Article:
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Coping with stress and by stress: Russian men and women talking about transition, stress and health


  • Pietilä, Ilkka
  • Rytkönen, Marja


Several studies have claimed stress to be a major reason for poor public health in Russia and referred to significant social changes as a reason for the high level of perceived stress among Russians. This article aims to examine how stress and its relation to health are interpreted in the context of everyday life in Russian men's and women's interview talk with a focus on descriptions of recent social changes. The research material consists of 29 thematic interviews of men and women from St. Petersburg aged 15-81. In the analysis of contextual constructions of stress, we found that stress was used not only within a context of an individual's own life as an expression of a strained psycho-physiological state but also denoted larger societal processes and changes. In addition to individual experiences, the whole of Russian society was described as suffering from stress. Throughout the material, most interviewees, whilst outspokenly blaming stress for deteriorating physical health, met difficulties in making concrete these negative influences. Based on analysis, we interpret our interviewees' accounts of stress as a part of the cultural discourse wherein 'stress' serves as a conceptual tool in making interpretations about both the people and their social environment. Stress, as a concept, has emerged in a wide range of different institutional sites, such as the media and public health policy and has become a discursive entity of contemporary social life in Russia. We claim that it has simultaneously become an intermediary concept articulating a shared, cultural experience of the changes in Russian society and their effects on individuals' everyday life and health. Thus, the concept of stress helps people to articulate, make sensible, and cope with the impacts of transition on their individual lives.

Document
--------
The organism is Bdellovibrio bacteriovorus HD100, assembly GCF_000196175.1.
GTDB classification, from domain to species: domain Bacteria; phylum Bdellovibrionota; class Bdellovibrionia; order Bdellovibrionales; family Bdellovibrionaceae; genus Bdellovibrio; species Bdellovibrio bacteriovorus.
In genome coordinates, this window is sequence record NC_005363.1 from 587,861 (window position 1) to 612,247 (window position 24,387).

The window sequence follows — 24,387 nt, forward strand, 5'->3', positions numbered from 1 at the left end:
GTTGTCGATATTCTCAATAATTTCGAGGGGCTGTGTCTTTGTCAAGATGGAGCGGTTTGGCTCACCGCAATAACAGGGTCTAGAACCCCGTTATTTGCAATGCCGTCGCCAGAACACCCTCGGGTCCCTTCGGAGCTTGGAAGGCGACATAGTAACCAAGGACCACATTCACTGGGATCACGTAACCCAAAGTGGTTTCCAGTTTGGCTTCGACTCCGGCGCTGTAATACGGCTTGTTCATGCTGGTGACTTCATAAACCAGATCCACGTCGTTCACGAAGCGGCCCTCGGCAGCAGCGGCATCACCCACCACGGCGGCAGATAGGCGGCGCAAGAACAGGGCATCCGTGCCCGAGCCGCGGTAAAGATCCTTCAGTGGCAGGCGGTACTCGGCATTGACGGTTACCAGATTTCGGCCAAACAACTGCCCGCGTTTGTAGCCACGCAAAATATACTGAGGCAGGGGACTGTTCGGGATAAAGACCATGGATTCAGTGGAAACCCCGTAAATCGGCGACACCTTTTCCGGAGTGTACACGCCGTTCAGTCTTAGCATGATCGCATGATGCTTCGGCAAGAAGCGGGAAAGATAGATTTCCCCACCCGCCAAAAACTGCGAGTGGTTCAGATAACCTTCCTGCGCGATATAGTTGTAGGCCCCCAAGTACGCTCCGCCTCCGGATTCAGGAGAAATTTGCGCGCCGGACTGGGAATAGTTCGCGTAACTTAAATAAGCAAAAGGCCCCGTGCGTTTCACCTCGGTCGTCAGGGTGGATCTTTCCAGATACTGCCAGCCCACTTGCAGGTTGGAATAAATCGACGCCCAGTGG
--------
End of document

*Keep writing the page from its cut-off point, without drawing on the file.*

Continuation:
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  • Pietilä, Ilkka & Rytkönen, Marja, 2008. "Coping with stress and by stress: Russian men and women talking about transition, stress and health," Social Science & Medicine, Elsevier, vol. 66(2), pages 327-338, January.
  • Handle: RePEc:eee:socmed:v:66:y:2008:i:2:p:327-338

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    References listed on IDEAS

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